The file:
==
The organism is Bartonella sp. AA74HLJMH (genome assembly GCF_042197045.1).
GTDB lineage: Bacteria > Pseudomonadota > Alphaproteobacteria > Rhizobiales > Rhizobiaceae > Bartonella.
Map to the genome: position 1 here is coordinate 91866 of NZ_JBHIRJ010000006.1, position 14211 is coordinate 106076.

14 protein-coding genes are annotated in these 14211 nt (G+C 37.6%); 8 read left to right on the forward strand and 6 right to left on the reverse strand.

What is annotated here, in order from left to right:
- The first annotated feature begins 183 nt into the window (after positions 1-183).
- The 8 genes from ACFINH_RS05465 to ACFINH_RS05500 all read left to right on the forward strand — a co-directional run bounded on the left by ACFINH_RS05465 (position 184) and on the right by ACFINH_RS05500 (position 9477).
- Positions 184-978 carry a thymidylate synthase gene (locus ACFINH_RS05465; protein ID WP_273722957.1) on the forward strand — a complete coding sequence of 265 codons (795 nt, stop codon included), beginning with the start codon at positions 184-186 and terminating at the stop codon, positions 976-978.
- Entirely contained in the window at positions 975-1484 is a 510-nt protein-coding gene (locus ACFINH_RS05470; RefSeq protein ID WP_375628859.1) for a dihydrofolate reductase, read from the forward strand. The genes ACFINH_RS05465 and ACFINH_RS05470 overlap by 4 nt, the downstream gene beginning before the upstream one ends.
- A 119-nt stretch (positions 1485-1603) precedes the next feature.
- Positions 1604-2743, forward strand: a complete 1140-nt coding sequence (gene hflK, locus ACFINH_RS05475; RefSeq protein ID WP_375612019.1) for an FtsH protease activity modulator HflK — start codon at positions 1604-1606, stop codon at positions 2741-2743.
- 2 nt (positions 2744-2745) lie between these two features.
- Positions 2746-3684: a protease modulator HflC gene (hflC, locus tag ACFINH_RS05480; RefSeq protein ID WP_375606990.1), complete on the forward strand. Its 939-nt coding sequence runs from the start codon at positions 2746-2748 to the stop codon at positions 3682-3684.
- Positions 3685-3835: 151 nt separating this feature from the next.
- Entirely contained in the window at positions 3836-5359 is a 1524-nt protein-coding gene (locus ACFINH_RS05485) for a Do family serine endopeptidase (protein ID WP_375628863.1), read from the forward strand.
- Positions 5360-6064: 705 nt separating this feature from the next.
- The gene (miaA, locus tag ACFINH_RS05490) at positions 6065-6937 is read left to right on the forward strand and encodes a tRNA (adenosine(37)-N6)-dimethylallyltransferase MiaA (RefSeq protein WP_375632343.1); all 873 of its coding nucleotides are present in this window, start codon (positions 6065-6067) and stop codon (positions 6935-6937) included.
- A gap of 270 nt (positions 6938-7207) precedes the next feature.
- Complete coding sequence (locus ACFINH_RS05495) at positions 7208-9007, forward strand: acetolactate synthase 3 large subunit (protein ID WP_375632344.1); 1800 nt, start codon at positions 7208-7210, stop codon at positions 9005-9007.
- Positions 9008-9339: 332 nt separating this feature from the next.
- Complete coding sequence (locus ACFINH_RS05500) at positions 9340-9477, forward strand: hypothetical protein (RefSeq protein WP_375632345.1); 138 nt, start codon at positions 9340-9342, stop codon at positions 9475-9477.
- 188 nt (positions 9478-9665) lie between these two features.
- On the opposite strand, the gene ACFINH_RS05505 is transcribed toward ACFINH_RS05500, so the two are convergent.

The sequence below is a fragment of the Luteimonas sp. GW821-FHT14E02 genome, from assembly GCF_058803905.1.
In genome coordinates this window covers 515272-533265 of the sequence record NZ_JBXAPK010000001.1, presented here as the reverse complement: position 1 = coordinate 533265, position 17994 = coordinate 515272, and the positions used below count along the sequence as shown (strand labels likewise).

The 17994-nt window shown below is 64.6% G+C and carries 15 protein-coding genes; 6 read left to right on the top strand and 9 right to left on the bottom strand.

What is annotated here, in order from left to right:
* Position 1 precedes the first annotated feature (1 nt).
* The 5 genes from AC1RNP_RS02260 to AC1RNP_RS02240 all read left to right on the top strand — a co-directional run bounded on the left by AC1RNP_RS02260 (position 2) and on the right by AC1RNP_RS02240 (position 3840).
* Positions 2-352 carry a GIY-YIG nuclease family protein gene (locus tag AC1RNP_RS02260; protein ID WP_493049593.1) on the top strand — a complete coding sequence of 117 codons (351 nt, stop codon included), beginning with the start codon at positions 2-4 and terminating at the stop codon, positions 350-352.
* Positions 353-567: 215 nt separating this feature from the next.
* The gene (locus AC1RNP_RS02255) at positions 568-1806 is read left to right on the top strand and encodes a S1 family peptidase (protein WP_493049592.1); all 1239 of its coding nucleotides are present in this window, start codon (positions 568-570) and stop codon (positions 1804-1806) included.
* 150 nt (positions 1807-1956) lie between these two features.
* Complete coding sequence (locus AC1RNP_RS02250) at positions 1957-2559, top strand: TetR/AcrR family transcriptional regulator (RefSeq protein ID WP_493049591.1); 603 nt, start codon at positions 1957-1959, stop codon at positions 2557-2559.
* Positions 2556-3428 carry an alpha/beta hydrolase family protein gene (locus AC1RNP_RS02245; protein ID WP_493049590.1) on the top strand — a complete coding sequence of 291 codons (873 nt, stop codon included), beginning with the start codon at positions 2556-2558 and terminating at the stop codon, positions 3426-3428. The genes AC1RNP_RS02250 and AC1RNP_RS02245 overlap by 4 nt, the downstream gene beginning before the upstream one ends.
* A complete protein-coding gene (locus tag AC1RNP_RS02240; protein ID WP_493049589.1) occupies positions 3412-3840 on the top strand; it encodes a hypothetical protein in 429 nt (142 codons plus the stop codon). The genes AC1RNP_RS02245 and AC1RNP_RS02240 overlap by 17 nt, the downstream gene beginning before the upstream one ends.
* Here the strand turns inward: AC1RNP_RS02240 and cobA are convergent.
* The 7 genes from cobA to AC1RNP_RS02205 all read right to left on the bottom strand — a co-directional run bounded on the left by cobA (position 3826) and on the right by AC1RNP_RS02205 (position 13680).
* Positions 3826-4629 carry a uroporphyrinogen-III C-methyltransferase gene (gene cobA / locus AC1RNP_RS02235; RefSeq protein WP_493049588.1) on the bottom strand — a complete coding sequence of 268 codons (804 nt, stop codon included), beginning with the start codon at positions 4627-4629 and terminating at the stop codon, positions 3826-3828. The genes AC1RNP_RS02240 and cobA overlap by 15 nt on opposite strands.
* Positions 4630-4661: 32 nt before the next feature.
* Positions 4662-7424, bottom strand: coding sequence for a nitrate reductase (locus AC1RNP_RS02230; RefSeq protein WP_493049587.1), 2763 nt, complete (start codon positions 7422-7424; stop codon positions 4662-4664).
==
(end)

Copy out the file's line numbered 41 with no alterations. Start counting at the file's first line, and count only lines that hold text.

* Positions 4662-7424, bottom strand: coding sequence for a nitrate reductase (locus AC1RNP_RS02230; RefSeq protein WP_493049587.1), 2763 nt, complete (start codon positions 7422-7424; stop codon positions 4662-4664).